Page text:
Conversations needed soon on Stormont reform, says former NI secretary

Changes to the Good Friday Agreement settlement might be required to reflect the changing electoral landscape of Northern Ireland, a former secretary of state has said.

The intervention by Brandon Lewis, who served as Northern Ireland secretary from early 2020 until last July, comes amid growing expectations that the UK and the EU are close to agreeing a deal on post-Brexit arrangements in the region.

Writing in the Telegraph newspaper, Mr Lewis said it was time to “confront difficult questions” about whether the current electoral system is reflecting the recent rise in the Alliance Party, which designates itself as neither nationalist nor unionist and has enjoyed surging support in recent elections.

“The growth in the vote for the Alliance Party underlines the feeling that many more people now want to vote on issues, not on sectarian lines.

“That should be embraced as the greatest success of the Belfast/Good Friday Agreement. But if the Agreement does not evolve further, under current rules, if Alliance and its vote share continues to grow, it will never have the right to nominate the First or Deputy First Minister.

“Democracy cannot succeed when it is set in tram lines that can never cross.”

Mr Lewis served as Northern Ireland secretary during a tricky time for politics in the region, as it grappled with the Covid-19 pandemic and disputes over the Northern Ireland Protocol negotiated by Boris Johnson.

Conservative Party Conference 2022
Former Northern Ireland secretary Brandon Lewis (Aaron Chown/PA)

The comments by the Great Yarmouth MP come as Downing Street hopes that a breakthrough between London and Brussels will lead to the restoration of powersharing in the region, which collapsed after the DUP walked away last year in protest at the protocol.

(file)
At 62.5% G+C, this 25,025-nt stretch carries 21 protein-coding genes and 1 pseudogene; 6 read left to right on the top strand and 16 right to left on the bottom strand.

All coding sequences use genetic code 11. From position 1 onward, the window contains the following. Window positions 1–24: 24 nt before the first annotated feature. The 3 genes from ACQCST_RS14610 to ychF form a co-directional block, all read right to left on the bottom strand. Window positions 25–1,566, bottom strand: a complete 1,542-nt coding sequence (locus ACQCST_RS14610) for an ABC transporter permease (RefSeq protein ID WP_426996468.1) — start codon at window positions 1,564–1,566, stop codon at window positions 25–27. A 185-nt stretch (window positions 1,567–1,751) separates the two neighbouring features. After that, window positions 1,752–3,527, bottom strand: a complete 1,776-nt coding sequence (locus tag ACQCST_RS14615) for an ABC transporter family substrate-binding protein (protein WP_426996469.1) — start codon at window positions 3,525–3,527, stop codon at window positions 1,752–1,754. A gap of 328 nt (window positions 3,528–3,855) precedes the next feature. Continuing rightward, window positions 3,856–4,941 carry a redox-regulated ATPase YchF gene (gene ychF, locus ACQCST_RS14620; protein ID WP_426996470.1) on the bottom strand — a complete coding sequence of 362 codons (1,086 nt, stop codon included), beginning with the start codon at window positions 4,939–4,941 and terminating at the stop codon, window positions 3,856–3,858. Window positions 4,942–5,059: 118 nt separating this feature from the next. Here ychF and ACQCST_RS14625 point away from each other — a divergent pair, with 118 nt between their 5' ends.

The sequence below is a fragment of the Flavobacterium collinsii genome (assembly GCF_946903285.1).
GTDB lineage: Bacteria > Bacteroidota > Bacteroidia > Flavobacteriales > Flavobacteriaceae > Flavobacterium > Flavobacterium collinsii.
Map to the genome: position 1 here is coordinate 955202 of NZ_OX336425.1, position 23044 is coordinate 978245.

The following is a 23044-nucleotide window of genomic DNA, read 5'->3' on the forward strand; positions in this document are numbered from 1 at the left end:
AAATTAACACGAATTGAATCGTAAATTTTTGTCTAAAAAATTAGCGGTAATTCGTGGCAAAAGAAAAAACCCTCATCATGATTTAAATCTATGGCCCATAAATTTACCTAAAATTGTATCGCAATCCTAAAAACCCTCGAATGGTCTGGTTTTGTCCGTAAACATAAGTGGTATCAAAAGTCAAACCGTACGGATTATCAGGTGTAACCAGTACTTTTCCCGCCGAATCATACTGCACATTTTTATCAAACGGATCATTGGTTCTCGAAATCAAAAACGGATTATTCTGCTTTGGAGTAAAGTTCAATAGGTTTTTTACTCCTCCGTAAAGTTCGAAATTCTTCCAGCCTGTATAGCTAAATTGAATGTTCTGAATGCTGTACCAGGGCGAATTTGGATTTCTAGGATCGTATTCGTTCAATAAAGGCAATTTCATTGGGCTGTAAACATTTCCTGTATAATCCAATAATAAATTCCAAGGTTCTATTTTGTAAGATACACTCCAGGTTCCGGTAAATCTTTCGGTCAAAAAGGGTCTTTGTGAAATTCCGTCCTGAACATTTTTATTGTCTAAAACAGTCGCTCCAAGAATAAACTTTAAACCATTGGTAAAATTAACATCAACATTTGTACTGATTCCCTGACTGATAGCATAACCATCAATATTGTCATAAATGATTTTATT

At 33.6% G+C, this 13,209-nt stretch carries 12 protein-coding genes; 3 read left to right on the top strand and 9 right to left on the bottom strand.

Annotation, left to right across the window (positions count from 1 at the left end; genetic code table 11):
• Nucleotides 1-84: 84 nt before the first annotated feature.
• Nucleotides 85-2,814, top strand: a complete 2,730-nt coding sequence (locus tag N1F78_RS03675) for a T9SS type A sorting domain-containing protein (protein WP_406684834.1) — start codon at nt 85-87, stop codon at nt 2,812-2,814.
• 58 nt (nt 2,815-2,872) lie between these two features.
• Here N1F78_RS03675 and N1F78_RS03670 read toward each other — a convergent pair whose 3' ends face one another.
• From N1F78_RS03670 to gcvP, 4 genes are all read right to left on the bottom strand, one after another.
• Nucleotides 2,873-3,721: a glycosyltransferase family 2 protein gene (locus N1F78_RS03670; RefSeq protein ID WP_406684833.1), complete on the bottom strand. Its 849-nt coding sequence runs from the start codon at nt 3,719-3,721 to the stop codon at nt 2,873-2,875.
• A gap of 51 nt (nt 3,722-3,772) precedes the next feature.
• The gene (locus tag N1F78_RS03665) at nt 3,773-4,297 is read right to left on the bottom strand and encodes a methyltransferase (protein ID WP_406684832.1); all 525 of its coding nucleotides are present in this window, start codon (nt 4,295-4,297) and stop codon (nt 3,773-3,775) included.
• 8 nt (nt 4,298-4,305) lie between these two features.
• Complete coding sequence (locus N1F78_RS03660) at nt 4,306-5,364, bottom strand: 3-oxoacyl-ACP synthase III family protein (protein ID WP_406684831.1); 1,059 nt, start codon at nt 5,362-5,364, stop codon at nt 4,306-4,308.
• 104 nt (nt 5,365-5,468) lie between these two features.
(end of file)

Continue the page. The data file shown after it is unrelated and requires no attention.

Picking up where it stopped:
“The Belfast/Good Friday Agreement was, however, written in such a way that it could evolve. We must be honest about the fact that it was a brilliant framework for peace but is proving a poor foundation for effective government,” he wrote.

“The question we must dare to ask ourselves is: what next? How can the Agreement be evolved to better support effective and resilient government for all the people of Northern Ireland? How must the structure of Stormont be reinforced so that it is not so fragile?

“People deserve accountable politicians and a resilient devolved government that is able to deliver on the issues that matter to them, rather than the sporadic governance of recent years.”

His proposals, which did not come with any specific details, echo similar calls from the Alliance Party which finished third in the Assembly elections last May.

Alliance leader Naomi Long has previously mooted reforms of the post-Good Friday Agreement institutions to reflect changes in Northern Ireland.

Mr Lewis said that a debate on reform must wait amid the current crisis, but should happen “this year”.

“Yet all these questions must wait. It is difficult to see how we can dedicate efforts to those challenging conversations when the key issue at the heart of Stormont’s current impasse remains.

“Yet, have those conversations this year we must. It is vital for the future of our UK, and for all of us who care so passionately about Northern Ireland’s place within it.”